Study Finds Consumers Like Beating Designers at Their Own Game


    It’s not available online yet, but the latest study from the Journal of Consumer Research sounds like an interesting one. It’s C. Page Moreau and Kelly B. Herd‘s “To Each His Own? How Comparisons to Others Influence Consumers’ Evaluations of their Self-Designed Products” and the press release associated with it says it looks into how consumers enjoy rejecting professional design in favor of things of their own creation. The researchers also report that “consumers enjoy intentionally competing against professionals.” So not only does the buying public like to make its own stuff, it likes to flaunt that in the face of working designers? Seems like an interesting bit of research. However, though we haven’t read the study yet, we’re a little concerned about its definition of “design,” as the press release seems to infer that people like working purely with the aesthetics (in this case, “skins” are mentioned several times) of an object, which is certainly not the only thing “design” does in “design.” Does your average Joe like researching the best types of thread to use to stitch together those shoes? Or the most usable build of that MP3 player’s operating system? Sounds as though the study is really about consumers like being given the illusion of “design” by a product’s creators by letting them tinker around with the base aesthetics. But, again, this is just reading into the press release. We’re eager to read the full piece.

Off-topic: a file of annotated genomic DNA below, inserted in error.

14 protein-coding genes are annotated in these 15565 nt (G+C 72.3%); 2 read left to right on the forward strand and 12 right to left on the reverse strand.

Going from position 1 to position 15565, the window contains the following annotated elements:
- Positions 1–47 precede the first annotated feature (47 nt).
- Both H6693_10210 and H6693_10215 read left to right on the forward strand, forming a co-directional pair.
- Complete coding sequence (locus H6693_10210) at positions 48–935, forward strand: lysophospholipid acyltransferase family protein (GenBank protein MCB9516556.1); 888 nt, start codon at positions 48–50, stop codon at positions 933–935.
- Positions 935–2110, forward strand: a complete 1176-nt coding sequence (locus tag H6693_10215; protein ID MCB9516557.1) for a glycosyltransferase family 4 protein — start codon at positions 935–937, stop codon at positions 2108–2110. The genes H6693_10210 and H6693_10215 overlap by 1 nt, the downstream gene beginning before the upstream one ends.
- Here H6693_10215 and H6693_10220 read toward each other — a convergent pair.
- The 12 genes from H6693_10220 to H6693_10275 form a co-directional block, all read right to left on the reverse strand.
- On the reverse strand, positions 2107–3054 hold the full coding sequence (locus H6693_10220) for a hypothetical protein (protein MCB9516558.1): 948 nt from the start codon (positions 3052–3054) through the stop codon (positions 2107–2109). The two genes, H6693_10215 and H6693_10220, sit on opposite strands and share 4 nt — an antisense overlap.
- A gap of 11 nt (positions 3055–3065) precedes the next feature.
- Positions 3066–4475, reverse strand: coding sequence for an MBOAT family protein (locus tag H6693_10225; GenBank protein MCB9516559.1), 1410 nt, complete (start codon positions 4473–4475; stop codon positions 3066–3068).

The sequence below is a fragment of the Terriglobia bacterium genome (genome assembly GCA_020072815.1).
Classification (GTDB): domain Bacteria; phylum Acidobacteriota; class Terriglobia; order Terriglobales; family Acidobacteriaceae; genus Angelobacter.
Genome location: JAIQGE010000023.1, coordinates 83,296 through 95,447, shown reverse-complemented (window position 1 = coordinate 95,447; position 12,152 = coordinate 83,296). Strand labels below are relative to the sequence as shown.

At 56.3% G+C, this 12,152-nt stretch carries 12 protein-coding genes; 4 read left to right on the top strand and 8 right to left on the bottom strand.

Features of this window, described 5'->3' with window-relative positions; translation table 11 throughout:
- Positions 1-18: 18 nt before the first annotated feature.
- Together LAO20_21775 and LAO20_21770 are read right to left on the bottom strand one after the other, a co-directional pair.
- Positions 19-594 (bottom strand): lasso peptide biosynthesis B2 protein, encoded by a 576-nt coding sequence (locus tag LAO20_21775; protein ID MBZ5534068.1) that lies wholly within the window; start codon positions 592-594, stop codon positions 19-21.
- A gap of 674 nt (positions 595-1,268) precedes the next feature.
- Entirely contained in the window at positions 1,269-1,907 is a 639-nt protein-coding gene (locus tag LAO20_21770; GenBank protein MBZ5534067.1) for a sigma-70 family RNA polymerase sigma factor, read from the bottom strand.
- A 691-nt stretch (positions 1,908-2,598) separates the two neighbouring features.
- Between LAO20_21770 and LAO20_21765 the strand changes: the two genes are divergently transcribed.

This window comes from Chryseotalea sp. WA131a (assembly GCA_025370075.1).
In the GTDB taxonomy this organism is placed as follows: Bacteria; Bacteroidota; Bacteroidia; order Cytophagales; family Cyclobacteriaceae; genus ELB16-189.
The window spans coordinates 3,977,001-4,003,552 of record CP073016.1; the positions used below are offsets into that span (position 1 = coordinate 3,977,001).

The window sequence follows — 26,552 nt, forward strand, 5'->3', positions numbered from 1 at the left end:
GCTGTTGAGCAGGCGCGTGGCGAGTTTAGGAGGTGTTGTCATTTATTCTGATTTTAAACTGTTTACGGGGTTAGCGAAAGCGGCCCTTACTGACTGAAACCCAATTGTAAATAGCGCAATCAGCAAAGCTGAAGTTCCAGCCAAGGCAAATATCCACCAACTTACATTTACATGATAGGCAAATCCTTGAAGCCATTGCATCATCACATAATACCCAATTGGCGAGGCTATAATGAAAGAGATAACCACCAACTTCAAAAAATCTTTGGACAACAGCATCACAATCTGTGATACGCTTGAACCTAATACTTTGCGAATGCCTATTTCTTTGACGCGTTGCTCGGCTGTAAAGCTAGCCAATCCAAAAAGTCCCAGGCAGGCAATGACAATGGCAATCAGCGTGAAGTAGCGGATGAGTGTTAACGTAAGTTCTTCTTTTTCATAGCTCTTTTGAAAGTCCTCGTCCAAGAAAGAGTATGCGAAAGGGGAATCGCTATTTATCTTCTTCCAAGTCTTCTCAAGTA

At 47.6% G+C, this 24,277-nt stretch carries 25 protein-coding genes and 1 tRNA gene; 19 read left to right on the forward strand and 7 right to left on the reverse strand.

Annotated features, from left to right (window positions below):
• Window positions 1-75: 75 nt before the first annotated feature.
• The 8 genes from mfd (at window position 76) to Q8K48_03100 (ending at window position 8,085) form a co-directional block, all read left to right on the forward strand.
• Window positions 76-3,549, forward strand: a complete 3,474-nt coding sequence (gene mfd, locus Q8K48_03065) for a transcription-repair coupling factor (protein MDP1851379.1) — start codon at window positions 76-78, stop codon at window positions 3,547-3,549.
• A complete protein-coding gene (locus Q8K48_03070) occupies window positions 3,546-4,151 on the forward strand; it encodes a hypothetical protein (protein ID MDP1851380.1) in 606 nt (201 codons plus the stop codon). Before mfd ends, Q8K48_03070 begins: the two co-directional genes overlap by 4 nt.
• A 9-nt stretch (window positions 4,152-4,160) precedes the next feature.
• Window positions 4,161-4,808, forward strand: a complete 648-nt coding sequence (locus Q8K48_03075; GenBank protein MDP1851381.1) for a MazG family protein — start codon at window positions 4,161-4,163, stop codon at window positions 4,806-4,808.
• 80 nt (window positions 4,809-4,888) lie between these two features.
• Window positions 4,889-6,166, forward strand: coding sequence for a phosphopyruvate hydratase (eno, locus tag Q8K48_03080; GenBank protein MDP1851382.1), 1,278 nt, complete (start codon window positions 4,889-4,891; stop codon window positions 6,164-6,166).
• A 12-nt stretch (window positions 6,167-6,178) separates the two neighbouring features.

Vicki Goldberg Takes a Closer Look at Farrah Fawcett

    mcbroom.jpgWe once complimented a historian on the photo captions in his latest monograph. Each one, we explained, revealed information that wasn’t in the main text and made us scrutinize the photo anew. “Bravo on the close reading!” When he greeted our compliment with a quizzical expression, we ran for a Vicki Goldberg essay to help explain the postmodern turn of phrase, born to the world of literary theory and now used to describe a thorough analysis of any creative work. Goldberg is a master close reader. In the September/October issue of American Photo, she turns her attention to the Bruce McBroom photo of Farrah Fawcett (above) that sold millions of posters and made Fawcett a star. Watch and learn:

    In the 1976 poster, her bathing suit coolly covers her, but her erect nipple turns the heat up. She radiates high-voltage good health, with a smile so large it could rival the white keys of a piano. Her extravagant hair, which inspired women all over the map to try (and fail) to match her allure, broadcasts female sexuality, as abundant hair always has. And the Indian blanket behind her, a seat cover grabbed from his car by Bruce McBroom, the photographer, tilts the image toward a symbol of the All-American young woman—a yankee Venus transplanted from Olympus to the walls of a dorm near you.